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Automatic Driver installers

security
drivers
computersecurity

#1

Hey guys, a few days ago when I tried connecting my bluetooth speakers via bluetooth I noticed audio stuttering I wasn’t able to fix. After googling the problem for a while I stumbled over a superuser.com ask where the poster has the same issues and resolved them by means of the software linked below.

Now, I’m wondering whether or not software such as this is secure or should be generally avoided. It did indeed find newer drivers, even though I’ve installed the latest version (at least according to the mainboard manufacturer). Furthermore, I even discovered newer AMD chipset drivers, even though I have the latest installed.

Any input would be appreciated, thanks! :slight_smile:

https://drp.su/en/foradmin

Edit: Unrelated to my question but related to my bluetooth stuttering:

My question remains though, just added this for completeness sake.


#2

The main thing to look for with Windows is if the driver is signed. If it is not signed then how do you know it is really from the provider it is claimed to be from?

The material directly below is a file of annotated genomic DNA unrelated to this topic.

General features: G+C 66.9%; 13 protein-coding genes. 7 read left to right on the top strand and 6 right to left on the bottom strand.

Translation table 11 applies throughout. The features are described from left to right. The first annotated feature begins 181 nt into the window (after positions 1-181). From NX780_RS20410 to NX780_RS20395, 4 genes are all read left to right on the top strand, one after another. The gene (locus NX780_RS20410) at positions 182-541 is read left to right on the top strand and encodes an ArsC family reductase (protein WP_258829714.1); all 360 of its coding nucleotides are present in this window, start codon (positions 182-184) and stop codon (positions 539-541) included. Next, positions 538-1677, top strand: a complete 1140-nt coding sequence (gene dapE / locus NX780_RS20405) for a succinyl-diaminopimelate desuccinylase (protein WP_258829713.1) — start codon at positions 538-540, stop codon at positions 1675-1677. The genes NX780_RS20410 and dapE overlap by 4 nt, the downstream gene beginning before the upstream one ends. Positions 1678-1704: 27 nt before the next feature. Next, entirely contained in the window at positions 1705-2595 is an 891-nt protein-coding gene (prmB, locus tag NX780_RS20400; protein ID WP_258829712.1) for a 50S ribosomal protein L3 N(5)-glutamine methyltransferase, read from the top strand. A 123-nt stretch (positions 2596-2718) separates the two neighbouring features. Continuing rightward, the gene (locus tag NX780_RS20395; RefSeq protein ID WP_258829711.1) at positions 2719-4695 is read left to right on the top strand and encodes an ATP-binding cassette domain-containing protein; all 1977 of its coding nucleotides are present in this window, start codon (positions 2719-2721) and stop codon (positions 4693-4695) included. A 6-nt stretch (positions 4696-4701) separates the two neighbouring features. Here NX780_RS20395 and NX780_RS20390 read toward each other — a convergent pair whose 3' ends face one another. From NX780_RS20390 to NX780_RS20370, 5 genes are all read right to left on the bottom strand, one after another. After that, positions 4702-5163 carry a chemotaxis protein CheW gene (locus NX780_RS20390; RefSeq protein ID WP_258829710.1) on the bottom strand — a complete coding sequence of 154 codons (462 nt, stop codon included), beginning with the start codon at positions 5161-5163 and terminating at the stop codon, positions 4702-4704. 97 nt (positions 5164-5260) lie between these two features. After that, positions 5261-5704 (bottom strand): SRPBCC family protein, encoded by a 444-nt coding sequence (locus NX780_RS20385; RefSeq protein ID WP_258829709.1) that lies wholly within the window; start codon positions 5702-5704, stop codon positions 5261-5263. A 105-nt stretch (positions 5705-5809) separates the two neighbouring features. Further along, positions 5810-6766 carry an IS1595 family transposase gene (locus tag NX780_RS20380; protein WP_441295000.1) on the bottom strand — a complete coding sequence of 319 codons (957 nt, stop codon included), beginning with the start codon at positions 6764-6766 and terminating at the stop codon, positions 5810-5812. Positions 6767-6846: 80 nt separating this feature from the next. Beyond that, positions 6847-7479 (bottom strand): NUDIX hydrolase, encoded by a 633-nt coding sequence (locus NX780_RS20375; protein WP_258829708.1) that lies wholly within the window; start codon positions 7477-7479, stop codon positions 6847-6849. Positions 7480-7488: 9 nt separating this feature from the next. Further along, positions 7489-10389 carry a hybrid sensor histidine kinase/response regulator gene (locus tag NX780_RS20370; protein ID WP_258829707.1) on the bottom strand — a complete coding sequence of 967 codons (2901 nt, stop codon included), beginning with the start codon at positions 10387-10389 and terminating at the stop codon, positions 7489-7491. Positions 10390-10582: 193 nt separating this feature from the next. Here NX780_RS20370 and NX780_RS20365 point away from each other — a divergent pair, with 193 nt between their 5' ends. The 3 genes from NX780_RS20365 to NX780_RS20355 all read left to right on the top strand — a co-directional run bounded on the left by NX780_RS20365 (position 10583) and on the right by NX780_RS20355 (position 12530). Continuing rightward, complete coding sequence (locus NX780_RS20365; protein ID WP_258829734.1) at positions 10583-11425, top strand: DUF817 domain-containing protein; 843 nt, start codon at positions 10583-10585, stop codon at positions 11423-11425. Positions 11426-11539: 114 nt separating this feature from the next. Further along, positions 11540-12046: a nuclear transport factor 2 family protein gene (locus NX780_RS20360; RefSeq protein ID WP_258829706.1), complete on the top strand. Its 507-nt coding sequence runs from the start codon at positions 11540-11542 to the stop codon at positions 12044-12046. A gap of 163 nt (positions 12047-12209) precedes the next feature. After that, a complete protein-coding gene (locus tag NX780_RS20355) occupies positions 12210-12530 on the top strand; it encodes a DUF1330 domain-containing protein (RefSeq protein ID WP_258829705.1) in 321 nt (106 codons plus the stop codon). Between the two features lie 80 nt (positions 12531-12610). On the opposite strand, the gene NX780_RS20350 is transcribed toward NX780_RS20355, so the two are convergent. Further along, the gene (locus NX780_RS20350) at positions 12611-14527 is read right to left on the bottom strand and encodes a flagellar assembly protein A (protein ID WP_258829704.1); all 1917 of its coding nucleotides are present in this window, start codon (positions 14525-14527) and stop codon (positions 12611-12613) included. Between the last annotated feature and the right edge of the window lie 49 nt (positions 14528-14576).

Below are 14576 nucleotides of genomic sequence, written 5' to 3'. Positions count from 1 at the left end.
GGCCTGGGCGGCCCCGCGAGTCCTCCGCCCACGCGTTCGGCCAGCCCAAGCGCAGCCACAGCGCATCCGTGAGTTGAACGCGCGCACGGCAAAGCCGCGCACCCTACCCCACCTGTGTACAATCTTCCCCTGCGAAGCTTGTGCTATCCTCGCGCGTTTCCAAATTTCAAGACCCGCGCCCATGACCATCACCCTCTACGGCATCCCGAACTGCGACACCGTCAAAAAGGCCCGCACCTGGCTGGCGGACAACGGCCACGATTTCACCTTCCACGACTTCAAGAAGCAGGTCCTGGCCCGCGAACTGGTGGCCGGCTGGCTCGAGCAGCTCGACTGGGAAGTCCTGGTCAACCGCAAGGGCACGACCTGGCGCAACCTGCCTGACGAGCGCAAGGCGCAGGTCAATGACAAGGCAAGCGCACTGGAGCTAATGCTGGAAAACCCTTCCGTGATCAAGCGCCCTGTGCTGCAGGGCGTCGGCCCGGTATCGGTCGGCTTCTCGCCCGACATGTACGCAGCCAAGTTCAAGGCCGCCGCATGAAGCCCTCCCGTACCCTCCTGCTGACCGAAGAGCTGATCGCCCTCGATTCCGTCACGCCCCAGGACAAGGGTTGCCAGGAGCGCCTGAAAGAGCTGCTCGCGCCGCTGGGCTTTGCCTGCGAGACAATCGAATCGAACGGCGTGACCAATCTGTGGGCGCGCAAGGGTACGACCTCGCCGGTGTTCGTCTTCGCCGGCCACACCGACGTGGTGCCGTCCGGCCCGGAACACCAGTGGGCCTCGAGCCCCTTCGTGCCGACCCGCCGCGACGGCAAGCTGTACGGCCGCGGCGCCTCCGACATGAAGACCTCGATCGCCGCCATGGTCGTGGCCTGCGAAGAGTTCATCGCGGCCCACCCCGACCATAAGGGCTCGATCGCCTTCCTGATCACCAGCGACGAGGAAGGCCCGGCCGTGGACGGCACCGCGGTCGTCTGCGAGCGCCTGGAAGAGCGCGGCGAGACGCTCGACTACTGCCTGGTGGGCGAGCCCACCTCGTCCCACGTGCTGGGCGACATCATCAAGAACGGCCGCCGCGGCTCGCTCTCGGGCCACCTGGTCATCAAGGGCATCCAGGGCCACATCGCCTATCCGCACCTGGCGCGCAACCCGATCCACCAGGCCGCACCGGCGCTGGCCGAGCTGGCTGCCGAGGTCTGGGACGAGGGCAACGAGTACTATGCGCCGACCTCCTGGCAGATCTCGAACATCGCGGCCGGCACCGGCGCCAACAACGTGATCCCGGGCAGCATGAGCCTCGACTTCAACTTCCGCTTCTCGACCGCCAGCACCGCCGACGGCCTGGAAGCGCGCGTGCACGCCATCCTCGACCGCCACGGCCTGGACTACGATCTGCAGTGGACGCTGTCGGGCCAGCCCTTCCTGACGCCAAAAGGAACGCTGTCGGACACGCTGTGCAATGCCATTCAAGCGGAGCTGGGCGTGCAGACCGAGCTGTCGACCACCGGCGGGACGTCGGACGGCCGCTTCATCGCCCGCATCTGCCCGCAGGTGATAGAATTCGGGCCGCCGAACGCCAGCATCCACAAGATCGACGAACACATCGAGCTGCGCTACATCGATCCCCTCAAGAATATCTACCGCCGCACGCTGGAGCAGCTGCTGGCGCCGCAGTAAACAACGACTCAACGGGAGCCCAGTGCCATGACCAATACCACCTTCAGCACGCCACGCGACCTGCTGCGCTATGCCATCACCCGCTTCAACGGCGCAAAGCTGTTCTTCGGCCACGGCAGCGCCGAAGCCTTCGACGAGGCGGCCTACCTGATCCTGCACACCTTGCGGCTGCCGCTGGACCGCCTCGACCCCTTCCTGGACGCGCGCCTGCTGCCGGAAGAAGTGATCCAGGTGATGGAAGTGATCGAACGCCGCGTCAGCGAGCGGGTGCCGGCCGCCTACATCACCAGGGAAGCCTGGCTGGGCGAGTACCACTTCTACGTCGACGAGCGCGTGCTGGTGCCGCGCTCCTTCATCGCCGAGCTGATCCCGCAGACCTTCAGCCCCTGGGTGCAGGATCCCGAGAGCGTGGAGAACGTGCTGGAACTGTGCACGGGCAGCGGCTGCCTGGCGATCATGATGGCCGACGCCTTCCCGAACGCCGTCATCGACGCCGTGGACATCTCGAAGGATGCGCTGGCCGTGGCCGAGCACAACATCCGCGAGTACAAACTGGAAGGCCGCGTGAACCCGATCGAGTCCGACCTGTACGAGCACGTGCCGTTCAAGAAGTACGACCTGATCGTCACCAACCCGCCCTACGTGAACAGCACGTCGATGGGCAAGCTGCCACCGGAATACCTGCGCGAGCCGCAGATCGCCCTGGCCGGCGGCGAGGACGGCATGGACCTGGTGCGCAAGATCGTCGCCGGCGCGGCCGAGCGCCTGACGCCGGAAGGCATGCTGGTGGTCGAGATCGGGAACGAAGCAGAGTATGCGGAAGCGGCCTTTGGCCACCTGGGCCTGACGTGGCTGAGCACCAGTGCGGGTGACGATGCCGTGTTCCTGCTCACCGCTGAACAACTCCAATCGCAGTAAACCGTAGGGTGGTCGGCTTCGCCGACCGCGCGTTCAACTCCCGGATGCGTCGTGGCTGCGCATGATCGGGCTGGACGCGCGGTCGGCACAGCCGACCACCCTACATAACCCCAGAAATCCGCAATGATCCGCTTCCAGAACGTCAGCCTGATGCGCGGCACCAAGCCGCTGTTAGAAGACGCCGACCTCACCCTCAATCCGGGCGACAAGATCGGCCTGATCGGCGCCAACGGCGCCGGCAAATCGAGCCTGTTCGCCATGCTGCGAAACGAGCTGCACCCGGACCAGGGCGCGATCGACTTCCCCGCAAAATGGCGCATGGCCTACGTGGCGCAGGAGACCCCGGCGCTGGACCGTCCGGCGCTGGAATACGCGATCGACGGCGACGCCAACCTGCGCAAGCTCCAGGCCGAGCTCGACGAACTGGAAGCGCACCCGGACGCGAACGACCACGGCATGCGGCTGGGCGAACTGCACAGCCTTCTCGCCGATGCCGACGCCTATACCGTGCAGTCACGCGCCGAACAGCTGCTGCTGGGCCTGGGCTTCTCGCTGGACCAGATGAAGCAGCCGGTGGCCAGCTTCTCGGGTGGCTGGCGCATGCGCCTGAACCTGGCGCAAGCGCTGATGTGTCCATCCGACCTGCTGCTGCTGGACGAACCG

If a driver is not signed you can expect to see something along the lines of:

“Windows cannot verify the digital signature for this file. A recent hardware or software change might have installed a file that is signed incorrectly or damaged, or that might be malicious software from an unknown source.”

EDIT: Just remembered - Troy Hunt mentions a bit about this regarding some hardware he purchased that did not sign their drivers: https://www.troyhunt.com/weekly-update-128/


#3

Thanks, even though I was aware of Windows’ driver signing practice, I completely forgot it.
As a result, as long as these drivers are signed everything should be fine…neat :slight_smile:


#4

Yes, that’s the theory. When you look at pages like this one you realize there must be scope to cock up.

But the introduction of driver signing did a lot to tighten Windows security. RootKits etc became a lot rarer as a result, although still do exist, the whitepaper on the following link talks about how a digitally signed rootkit was at the core of some malware:


#5

Thanks again :slight_smile: